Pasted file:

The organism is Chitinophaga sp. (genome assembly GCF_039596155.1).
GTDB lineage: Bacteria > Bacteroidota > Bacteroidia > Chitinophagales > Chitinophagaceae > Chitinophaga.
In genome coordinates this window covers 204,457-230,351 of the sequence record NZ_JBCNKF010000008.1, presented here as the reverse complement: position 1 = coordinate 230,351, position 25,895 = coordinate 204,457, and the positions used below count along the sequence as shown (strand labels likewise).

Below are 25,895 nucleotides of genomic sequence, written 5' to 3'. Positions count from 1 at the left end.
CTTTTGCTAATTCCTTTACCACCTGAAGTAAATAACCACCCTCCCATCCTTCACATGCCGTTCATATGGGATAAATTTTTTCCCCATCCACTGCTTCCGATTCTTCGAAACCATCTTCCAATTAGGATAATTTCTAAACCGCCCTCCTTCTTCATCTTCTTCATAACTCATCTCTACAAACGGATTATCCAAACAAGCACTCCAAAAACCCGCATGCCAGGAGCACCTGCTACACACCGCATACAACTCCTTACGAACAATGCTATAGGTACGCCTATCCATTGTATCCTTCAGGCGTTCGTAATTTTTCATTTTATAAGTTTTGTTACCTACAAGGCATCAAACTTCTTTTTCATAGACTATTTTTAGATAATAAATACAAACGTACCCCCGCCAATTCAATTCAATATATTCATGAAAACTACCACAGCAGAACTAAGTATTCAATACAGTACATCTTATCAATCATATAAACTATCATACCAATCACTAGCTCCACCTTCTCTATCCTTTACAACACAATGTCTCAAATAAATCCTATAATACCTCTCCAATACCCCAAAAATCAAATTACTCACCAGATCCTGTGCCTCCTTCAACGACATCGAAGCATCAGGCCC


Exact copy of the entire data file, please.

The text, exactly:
The organism is Chitinophaga sp. (genome assembly GCF_039596155.1).
GTDB lineage: Bacteria > Bacteroidota > Bacteroidia > Chitinophagales > Chitinophagaceae > Chitinophaga.
In genome coordinates this window covers 204,457-230,351 of the sequence record NZ_JBCNKF010000008.1, presented here as the reverse complement: position 1 = coordinate 230,351, position 25,895 = coordinate 204,457, and the positions used below count along the sequence as shown (strand labels likewise).

Below are 25,895 nucleotides of genomic sequence, written 5' to 3'. Positions count from 1 at the left end.
CTTTTGCTAATTCCTTTACCACCTGAAGTAAATAACCACCCTCCCATCCTTCACATGCCGTTCATATGGGATAAATTTTTTCCCCATCCACTGCTTCCGATTCTTCGAAACCATCTTCCAATTAGGATAATTTCTAAACCGCCCTCCTTCTTCATCTTCTTCATAACTCATCTCTACAAACGGATTATCCAAACAAGCACTCCAAAAACCCGCATGCCAGGAGCACCTGCTACACACCGCATACAACTCCTTACGAACAATGCTATAGGTACGCCTATCCATTGTATCCTTCAGGCGTTCGTAATTTTTCATTTTATAAGTTTTGTTACCTACAAGGCATCAAACTTCTTTTTCATAGACTATTTTTAGATAATAAATACAAACGTACCCCCGCCAATTCAATTCAATATATTCATGAAAACTACCACAGCAGAACTAAGTATTCAATACAGTACATCTTATCAATCATATAAACTATCATACCAATCACTAGCTCCACCTTCTCTATCCTTTACAACACAATGTCTCAAATAAATCCTATAATACCTCTCCAATACCCCAAAAATCAAATTACTCACCAGATCCTGTGCCTCCTTCAACGACATCGAAGCATCAGGCCC